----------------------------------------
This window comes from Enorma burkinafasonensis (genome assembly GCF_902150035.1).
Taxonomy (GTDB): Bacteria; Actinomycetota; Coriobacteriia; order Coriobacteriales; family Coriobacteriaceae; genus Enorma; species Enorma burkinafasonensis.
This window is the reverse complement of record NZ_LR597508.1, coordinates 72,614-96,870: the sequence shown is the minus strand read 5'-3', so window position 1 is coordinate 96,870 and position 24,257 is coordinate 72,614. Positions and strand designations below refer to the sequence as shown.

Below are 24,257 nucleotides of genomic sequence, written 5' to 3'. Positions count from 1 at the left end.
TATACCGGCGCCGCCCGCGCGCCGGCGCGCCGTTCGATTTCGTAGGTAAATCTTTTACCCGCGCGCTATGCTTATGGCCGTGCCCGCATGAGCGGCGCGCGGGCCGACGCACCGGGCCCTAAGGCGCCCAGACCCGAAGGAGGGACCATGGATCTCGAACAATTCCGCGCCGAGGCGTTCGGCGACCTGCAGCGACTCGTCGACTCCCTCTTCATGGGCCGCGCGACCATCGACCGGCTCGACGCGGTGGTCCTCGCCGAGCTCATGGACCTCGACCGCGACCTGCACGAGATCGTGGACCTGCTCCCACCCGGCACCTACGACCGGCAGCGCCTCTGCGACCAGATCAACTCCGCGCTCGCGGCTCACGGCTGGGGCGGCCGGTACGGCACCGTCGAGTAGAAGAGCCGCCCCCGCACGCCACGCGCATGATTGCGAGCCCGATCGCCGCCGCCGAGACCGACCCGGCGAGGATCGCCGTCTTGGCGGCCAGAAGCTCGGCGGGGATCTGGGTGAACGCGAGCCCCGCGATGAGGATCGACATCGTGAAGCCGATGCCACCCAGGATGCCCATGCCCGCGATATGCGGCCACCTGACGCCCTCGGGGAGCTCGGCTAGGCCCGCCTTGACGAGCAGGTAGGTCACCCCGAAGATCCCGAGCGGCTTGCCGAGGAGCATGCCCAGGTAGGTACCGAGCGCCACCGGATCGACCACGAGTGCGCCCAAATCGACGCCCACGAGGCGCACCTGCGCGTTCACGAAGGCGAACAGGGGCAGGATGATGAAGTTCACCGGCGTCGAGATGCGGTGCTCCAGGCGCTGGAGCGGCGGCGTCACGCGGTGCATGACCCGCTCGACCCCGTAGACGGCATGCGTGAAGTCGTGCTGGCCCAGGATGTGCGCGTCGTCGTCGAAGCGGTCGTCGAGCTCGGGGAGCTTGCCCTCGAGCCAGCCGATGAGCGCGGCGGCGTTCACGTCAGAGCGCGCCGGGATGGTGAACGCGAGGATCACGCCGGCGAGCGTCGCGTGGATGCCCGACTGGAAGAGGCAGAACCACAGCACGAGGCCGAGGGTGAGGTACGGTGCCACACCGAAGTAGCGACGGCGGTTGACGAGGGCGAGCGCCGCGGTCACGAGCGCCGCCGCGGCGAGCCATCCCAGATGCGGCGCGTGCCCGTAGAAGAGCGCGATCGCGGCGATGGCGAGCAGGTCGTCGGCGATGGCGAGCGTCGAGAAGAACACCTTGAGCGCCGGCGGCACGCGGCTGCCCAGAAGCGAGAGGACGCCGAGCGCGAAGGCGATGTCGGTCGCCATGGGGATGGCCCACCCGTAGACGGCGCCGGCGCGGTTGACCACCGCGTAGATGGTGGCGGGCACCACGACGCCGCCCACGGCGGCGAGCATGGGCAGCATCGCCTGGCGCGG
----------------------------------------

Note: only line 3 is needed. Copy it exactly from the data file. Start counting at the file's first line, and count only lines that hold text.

This window is the reverse complement of record NZ_LR597508.1, coordinates 72,614-96,870: the sequence shown is the minus strand read 5'-3', so window position 1 is coordinate 96,870 and position 24,257 is coordinate 72,614. Positions and strand designations below refer to the sequence as shown.